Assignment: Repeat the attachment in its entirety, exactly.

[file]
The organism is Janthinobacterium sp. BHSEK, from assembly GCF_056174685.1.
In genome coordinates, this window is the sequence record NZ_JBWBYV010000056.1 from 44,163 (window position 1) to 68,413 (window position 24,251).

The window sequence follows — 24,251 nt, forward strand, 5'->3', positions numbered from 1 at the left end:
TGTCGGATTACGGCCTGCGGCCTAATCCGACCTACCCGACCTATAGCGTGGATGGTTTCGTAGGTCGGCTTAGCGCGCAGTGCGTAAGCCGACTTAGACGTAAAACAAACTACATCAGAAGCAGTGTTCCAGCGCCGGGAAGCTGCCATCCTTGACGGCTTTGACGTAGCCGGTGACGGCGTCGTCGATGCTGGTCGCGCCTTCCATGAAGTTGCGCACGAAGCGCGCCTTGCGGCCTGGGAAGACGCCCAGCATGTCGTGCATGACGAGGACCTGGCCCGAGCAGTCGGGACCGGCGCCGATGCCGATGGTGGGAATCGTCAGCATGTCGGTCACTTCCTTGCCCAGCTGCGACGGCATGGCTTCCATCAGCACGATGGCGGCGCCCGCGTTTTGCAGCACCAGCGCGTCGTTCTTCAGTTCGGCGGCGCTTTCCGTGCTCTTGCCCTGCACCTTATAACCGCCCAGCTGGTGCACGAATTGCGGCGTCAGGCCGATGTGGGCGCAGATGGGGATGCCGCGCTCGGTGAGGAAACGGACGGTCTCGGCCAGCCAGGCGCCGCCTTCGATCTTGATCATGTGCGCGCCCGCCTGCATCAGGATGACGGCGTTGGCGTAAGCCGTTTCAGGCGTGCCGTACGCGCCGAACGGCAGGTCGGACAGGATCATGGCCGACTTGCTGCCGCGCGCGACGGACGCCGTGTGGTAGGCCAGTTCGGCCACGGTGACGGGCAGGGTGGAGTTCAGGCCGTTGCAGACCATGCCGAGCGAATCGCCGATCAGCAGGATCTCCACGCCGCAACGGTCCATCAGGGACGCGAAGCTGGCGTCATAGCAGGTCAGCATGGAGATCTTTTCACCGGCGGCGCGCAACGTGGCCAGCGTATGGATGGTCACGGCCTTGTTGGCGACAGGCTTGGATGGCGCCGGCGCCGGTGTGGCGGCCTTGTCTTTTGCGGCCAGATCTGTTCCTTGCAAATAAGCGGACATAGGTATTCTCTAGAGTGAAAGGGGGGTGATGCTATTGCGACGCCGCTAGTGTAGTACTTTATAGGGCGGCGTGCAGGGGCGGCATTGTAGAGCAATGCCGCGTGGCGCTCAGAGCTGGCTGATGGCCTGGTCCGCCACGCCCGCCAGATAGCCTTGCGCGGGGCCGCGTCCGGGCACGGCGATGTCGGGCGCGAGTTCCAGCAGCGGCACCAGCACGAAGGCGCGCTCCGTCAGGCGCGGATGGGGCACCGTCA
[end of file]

The organism is Janthinobacterium sp. BHSEK, from assembly GCF_056174685.1.
In genome coordinates, this window is the sequence record NZ_JBWBYV010000056.1 from 44,163 (window position 1) to 68,413 (window position 24,251).

The window sequence follows — 24,251 nt, forward strand, 5'->3', positions numbered from 1 at the left end:
TGTCGGATTACGGCCTGCGGCCTAATCCGACCTACCCGACCTATAGCGTGGATGGTTTCGTAGGTCGGCTTAGCGCGCAGTGCGTAAGCCGACTTAGACGTAAAACAAACTACATCAGAAGCAGTGTTCCAGCGCCGGGAAGCTGCCATCCTTGACGGCTTTGACGTAGCCGGTGACGGCGTCGTCGATGCTGGTCGCGCCTTCCATGAAGTTGCGCACGAAGCGCGCCTTGCGGCCTGGGAAGACGCCCAGCATGTCGTGCATGACGAGGACCTGGCCCGAGCAGTCGGGACCGGCGCCGATGCCGATGGTGGGAATCGTCAGCATGTCGGTCACTTCCTTGCCCAGCTGCGACGGCATGGCTTCCATCAGCACGATGGCGGCGCCCGCGTTTTGCAGCACCAGCGCGTCGTTCTTCAGTTCGGCGGCGCTTTCCGTGCTCTTGCCCTGCACCTTATAACCGCCCAGCTGGTGCACGAATTGCGGCGTCAGGCCGATGTGGGCGCAGATGGGGATGCCGCGCTCGGTGAGGAAACGGACGGTCTCGGCCAGCCAGGCGCCGCCTTCGATCTTGATCATGTGCGCGCCCGCCTGCATCAGGATGACGGCGTTGGCGTAAGCCGTTTCAGGCGTGCCGTACGCGCCGAACGGCAGGTCGGACAGGATCATGGCCGACTTGCTGCCGCGCGCGACGGACGCCGTGTGGTAGGCCAGTTCGGCCACGGTGACGGGCAGGGTGGAGTTCAGGCCGTTGCAGACCATGCCGAGCGAATCGCCGATCAGCAGGATCTCCACGCCGCAACGGTCCATCAGGGACGCGAAGCTGGCGTCATAGCAGGTCAGCATGGAGATCTTTTCACCGGCGGCGCGCAACGTGGCCAGCGTATGGATGGTCACGGCCTTGTTGGCGACAGGCTTGGATGGCGCCGGCGCCGGTGTGGCGGCCTTGTCTTTTGCGGCCAGATCTGTTCCTTGCAAATAAGCGGACATAGGTATTCTCTAGAGTGAAAGGGGGGTGATGCTATTGCGACGCCGCTAGTGTAGTACTTTATAGGGCGGCGTGCAGGGGCGGCATTGTAGAGCAATGCCGCGTGGCGCTCAGAGCTGGCTGATGGCCTGGTCCGCCACGCCCGCCAGATAGCCTTGCGCGGGGCCGCGTCCGGGCACGGCGATGTCGGGCGCGAGTTCCAGCAGCGGCACCAGCACGAAGGCGCGCTCCGTCAGGCGCGGATGGGGCACCGTCA